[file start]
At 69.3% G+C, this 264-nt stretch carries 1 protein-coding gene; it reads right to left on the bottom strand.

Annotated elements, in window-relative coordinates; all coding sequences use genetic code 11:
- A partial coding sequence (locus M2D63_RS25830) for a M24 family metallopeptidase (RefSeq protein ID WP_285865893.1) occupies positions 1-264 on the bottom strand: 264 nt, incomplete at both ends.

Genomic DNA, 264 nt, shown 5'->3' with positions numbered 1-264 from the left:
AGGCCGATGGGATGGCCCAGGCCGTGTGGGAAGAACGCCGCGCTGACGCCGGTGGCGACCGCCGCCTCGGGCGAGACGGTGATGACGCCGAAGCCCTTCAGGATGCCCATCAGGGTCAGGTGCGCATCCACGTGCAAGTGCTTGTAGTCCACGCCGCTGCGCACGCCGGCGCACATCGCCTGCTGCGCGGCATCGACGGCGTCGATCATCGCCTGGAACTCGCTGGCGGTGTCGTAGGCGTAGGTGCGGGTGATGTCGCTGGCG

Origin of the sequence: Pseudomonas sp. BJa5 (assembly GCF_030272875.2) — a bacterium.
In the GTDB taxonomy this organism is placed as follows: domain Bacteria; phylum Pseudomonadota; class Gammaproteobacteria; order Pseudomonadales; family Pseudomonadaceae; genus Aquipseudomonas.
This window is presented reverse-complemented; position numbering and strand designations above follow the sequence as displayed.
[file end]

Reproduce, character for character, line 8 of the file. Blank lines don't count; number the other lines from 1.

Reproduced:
This window is presented reverse-complemented; position numbering and strand designations above follow the sequence as displayed.